What you could do?

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In the beginning, you can test for lead in your home. There are 3 very easy ways to find out.

  1. There are various tests on the market that you can use to determine if there is lead in your water or air. These tests do not cost a lot of money, and you can buy them in paint and varnish stores or specialized stores for construction materials. AquaScreen drinking water test kit is the best, most, accurate, most cost-effective option for quickly testing your home drinking water to make sure it is safe.
  2. Find an accredited laboratory in your council and inquire about an environmental laboratory test. This way is slightly more expensive than a home test but also more reliable. You can invite them to take a sample from your house or take the sample yourself if you think you are professional enough. The sample should be placed in a sterile container that has not been used before. It may be best to use a home test kit and send the sample for analysis.
  3. Licensed professionals are always there for you. If you do not dare to do the test yourself, or suspect the presence of lead in your home but are not sure where to get the best sample, they are here for you. Licensed lead risk assessors are a group of experts who know best the possible risks of lead in your home. Their findings are almost 100% safe, and their advice can be crucial to your health. All you have to do is call your local health department or state or local water department and they will send you their team.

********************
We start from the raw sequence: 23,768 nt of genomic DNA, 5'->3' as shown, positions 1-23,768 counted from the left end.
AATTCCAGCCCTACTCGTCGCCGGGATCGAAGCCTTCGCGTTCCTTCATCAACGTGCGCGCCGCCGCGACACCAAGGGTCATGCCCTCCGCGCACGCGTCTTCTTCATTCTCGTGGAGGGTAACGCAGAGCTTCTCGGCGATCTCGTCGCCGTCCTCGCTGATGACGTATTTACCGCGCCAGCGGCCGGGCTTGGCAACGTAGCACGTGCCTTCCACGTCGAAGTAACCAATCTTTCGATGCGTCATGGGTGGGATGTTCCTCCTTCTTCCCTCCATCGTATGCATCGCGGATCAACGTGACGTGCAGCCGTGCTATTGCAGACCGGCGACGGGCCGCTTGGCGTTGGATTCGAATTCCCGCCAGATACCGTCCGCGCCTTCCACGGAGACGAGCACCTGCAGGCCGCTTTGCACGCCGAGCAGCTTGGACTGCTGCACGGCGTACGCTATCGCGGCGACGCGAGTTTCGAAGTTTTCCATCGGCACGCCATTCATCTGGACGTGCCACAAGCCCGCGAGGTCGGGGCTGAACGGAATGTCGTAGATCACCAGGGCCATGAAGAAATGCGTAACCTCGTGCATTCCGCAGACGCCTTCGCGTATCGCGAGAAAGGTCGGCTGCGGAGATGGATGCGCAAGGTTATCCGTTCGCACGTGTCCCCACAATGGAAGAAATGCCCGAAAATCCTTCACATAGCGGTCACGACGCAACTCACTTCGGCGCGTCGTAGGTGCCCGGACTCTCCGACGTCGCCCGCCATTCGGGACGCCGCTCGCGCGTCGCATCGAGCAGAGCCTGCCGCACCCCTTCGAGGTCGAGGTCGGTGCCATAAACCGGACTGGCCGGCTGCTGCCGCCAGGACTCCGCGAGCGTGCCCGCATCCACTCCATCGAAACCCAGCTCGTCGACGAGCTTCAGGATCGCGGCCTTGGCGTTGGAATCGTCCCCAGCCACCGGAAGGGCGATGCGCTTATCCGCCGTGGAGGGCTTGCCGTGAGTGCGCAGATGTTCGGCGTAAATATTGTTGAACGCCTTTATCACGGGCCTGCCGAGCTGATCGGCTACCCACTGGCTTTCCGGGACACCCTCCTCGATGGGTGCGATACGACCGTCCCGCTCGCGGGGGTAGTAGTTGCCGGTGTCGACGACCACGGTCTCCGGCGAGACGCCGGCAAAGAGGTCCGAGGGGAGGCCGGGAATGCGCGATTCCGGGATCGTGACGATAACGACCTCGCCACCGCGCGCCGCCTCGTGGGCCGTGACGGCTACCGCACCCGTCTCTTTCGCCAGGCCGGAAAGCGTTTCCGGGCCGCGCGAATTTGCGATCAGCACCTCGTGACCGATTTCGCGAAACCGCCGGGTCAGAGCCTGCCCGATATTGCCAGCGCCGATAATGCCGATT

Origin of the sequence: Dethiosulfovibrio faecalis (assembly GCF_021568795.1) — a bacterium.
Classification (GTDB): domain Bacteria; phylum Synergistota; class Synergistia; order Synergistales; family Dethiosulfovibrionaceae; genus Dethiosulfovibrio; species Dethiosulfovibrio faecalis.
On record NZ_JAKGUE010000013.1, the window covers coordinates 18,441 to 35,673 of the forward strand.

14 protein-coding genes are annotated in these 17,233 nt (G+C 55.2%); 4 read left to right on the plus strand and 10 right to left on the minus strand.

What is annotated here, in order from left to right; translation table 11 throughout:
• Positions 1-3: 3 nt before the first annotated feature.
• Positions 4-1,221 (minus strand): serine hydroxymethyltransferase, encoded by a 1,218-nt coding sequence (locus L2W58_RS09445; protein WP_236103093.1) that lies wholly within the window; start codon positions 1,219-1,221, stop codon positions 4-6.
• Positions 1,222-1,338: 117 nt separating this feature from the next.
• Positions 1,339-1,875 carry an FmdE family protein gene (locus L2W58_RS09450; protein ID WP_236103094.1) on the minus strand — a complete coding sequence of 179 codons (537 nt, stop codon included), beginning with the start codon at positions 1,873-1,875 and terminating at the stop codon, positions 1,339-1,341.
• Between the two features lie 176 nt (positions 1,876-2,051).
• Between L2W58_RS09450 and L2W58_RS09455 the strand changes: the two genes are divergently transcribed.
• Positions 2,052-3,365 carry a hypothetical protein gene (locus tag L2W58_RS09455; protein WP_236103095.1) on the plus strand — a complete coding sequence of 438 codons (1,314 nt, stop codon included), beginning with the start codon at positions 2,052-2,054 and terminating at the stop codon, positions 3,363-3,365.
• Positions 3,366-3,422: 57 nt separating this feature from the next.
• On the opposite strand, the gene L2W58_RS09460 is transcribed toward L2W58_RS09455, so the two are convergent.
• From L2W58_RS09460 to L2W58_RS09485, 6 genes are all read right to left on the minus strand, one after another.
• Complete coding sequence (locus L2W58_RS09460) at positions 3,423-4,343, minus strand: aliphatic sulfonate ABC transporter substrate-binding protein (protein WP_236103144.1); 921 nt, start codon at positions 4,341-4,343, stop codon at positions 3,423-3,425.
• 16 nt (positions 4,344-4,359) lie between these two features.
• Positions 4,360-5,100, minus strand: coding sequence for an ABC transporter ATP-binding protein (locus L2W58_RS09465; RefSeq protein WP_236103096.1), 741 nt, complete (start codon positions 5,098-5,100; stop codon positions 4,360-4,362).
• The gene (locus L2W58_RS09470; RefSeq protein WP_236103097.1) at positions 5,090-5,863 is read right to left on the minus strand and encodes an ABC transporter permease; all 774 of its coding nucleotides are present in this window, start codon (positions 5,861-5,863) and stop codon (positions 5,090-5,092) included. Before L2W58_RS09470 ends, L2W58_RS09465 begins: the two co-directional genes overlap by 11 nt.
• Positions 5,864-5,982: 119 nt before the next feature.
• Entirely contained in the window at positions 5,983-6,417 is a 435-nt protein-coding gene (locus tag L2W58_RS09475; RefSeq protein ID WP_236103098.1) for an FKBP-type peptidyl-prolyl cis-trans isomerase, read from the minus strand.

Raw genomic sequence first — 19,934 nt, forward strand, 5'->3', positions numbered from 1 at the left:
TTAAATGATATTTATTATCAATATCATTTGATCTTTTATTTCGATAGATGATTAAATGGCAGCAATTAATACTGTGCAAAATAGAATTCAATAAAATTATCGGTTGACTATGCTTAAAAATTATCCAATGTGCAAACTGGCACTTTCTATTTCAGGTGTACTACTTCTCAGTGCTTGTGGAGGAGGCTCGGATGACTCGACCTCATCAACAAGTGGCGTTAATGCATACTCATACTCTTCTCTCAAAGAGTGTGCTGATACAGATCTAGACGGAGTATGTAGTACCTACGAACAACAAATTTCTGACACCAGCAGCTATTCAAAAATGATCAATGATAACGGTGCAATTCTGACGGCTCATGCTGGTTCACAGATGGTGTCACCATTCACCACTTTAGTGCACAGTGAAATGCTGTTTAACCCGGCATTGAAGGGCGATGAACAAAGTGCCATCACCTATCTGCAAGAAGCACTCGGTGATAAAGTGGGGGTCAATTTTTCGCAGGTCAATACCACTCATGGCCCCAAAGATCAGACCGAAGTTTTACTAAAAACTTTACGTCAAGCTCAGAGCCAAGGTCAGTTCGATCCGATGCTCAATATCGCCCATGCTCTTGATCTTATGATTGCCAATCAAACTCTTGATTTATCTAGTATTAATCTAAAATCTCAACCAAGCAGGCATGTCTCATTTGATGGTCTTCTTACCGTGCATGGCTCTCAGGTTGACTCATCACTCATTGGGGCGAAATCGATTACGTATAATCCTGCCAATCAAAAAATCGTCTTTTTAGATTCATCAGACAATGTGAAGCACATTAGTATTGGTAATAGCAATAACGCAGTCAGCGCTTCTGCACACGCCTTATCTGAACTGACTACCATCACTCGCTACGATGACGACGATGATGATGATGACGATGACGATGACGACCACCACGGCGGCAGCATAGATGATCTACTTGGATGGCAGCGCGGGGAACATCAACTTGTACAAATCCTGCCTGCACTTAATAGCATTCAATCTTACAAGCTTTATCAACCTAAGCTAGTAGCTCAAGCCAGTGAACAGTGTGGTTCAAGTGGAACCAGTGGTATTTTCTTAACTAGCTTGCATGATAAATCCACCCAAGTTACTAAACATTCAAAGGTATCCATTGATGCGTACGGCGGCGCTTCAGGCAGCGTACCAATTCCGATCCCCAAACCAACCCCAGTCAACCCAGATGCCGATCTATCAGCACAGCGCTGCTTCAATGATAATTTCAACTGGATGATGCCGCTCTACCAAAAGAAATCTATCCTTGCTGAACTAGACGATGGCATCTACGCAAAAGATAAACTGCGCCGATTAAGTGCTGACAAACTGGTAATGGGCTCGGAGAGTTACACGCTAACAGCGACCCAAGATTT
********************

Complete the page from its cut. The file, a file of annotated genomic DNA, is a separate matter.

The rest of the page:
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If it turns out that there is a concentration of lead in your home, it is very important to detect what it is that produces it. If it is painted on the walls, we suggest keeping children away from those painted walls. Especially avoid walls that are damaged and from which dust falls. Ventilate regularly and raise the hygiene of your home to a higher level. Wash your little ones’ hands and of course, your hands regularly.

If lead is still in your water, take everything you need without waiting. It would be a good idea to replace the pipes immediately, but if you are unable to through the pipe or tap that has corroded, never drain the hot water. Use only cold water. If the lead level is high, use only bottled drinking and cooking water or water filters. If the lead level is lower, we suggest that you let the water swell before each use. By standing in corroded pipes, water carries with it a large number of harmful substances and lead. Only after this process, use water.

Remember, detecting lead in your home is the first step in protecting your family’s health.

About Nina Smith